With fears of swine flu spreading, sales of hand sanitizers and anti-bacterial soaps are soaring. But studies have shown that you don’t need all those chemicals and high-priced, individually-packaged cleaning products. The best steps you can take to prevent getting sick from swine flu – in addition to a host of other more serious infections, including salmonella, strep, staph, E. coli on down to the common cold — are far simpler and considerably more eco-friendly.

You can’t avoid exposure to these common disease-causing critters – they are simply present in the world around us. But you can take simple steps to keep yourself and your family safe from dangerous infectious viruses and bacteria.

1. Stop Shaking Hands
Unless you’re a politician, you can keep the hand-pumping to a minimum. Kissing hello and goodbye on the cheek may actually be even safer than a firm handshake – and a lot more fun. If you can pull it off, consider blowing kisses (though admittedly, this is a far cuter gesture when executed by a baby). Or perhaps you could single-handedly bring back the Eurotrash custom of air kissing — sure it’s been deservedly dissed as pretentious, but it’s oh-so-sanitary. We all must be brave when facing down epidemics.

2. Clean Your Computer Keyboard
Especially if you share your computer with the family or co-workers, it is vital to disinfect this gadget that your fingers come into contact with for hours every day. Use straight alcohol – no, do not spray it on the keyboard. Spray it on a clean cloth or paper towel and then wipe the keyboard several times.

3. Wash Your Hands – but you’re probably doing it wrong.
The Mayo Clinic and the Centers for Disease Control say that the single most important step you can take to stop the spread of infectious diseases is to wash your hands. Soap and water can be even more effective than some hand rubs with alcohol.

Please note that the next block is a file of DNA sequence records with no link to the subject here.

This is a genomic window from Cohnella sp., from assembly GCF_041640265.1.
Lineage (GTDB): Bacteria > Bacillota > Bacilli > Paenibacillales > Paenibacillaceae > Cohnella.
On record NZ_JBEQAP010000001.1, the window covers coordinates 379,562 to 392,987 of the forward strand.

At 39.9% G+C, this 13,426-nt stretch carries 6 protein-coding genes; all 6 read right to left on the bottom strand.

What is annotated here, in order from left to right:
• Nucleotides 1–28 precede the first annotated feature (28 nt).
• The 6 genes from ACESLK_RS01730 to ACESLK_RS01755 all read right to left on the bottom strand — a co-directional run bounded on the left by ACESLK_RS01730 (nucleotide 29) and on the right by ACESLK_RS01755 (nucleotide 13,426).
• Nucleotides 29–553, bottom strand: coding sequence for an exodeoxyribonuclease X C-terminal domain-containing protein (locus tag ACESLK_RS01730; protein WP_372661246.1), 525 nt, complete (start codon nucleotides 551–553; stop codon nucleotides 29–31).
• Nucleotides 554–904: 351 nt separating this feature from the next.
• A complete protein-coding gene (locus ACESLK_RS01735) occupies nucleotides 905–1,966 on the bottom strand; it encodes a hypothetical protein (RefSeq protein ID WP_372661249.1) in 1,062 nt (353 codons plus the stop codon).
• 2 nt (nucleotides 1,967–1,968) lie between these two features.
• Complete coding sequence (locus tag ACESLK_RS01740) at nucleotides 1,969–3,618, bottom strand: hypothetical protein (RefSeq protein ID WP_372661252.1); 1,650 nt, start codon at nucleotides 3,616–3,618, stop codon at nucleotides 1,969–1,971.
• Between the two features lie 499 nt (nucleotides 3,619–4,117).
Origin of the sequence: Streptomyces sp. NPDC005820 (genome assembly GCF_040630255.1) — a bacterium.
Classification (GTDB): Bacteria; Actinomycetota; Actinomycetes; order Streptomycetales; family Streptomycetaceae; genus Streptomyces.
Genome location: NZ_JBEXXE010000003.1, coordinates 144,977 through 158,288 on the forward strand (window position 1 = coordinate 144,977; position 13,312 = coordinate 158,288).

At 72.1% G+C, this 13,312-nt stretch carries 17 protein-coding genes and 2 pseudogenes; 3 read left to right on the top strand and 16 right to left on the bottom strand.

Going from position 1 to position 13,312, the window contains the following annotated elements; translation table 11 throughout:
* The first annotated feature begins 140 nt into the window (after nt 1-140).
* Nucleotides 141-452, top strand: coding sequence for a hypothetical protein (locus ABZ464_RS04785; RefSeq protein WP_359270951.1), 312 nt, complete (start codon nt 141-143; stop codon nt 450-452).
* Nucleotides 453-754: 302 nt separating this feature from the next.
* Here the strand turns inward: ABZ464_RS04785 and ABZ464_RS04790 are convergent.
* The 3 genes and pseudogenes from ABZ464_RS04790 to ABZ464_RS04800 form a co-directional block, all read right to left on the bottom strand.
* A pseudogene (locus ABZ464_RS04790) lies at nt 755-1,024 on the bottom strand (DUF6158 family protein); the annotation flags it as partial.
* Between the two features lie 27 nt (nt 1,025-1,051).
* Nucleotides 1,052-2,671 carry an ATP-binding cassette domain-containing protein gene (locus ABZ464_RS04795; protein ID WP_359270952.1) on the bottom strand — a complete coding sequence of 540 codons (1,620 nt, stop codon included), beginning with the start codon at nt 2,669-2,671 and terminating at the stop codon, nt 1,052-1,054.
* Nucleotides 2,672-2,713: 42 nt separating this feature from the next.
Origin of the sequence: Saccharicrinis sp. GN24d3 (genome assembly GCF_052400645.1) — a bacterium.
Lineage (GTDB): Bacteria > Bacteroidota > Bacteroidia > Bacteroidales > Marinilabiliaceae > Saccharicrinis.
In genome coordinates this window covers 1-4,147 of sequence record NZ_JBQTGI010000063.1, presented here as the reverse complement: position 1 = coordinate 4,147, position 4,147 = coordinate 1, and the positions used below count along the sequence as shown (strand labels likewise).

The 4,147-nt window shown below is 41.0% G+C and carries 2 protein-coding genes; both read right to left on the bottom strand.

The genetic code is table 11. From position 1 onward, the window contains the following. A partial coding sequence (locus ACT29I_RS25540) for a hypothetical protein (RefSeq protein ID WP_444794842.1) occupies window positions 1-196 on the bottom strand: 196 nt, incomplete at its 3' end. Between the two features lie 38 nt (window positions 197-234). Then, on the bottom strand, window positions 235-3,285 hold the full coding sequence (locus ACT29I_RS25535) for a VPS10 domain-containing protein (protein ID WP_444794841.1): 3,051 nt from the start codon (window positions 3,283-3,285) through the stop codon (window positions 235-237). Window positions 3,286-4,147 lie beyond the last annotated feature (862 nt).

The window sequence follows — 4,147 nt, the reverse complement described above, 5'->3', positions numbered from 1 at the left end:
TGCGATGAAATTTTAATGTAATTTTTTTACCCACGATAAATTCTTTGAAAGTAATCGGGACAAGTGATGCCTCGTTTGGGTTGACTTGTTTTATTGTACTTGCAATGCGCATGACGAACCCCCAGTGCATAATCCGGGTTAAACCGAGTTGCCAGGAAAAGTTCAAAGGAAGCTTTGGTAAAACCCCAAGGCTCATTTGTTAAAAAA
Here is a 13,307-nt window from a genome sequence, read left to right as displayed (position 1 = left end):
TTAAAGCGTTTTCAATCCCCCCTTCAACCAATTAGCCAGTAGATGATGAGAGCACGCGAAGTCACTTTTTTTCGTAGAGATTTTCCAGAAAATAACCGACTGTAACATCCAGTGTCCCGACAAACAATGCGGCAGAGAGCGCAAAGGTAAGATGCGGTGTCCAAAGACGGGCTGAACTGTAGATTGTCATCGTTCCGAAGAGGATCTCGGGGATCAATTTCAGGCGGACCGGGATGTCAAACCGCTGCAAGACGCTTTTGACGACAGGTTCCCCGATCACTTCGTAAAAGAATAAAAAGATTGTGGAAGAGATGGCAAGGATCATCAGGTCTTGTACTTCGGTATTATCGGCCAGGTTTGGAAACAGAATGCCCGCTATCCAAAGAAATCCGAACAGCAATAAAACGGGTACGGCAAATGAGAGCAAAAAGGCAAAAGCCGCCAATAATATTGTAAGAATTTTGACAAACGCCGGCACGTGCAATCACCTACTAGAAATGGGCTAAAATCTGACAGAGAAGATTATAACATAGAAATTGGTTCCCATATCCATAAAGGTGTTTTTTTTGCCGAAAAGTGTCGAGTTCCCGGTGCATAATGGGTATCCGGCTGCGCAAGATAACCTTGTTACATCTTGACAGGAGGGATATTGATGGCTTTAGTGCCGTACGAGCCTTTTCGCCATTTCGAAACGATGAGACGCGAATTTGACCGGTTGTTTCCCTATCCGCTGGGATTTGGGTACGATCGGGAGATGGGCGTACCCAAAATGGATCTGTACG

4. The best technique – rub, rub, rub and take your time.
You have to scrub both hands, inside, outside, interlacing fingers and then rubbing energetically, like a miser who has just discovered that his stock portfolio did not really drop 40% in the last four months – for as long as it takes to sing Happy Birthday to You twice.

5. Don’t touch the doorknob on your way out.
So you’ve just washed your hands, sung a heart-rending version of “I Did It My Way,” and you figure you’re clean as a whistle and safe from germs. Then you unlock the bathroom door, turn the door knob – and boom – you may as well not have bothered washing your hands.

Here’s how that scene should have gone. After washing, you wipe your hands with a recycled paper towel (yes, it is safer than blow-drying, as you’ll see if you just keep reading), and then use that towel to turn off the water faucet and to grab the door handle on your way out. Even in your very own bathroom at home, door locks, light switches and door handles are the hard-to-clean surfaces that play a large role in transmitting disease.

6. Do not touch your eyes or your nose with your hands.
Yes, this is a hard one. As soon as you even think about not touching your nose, it starts to itch. Especially when you are on the subway or train or plane and someone has just passed by coughing. Remember, the germs on your hands are not dangerous at all until you put them in contact with the vulnerable eyes and nasal passages. Solution: cover your face if someone nearby is coughing or sneezing, but do not actually touch your face. And as for rubbing your eyes or nose – just make sure you carry recycled tissues with you, and cover your fingers with the clean tissue before you (gently) dab your eye or scratch that itch.

7. Hand sanitizers work – but not all of them
It’s fine to buy hand sanitizers and schlep them around with you if you are spending a lot of time beyond the reach of a sink. They work – but only if they are at least 60% alcohol. Otherwise, soap and water work just as well.

Sunday, May 17, 2009

India awards Leela Palace best eco-friendly hotel in country...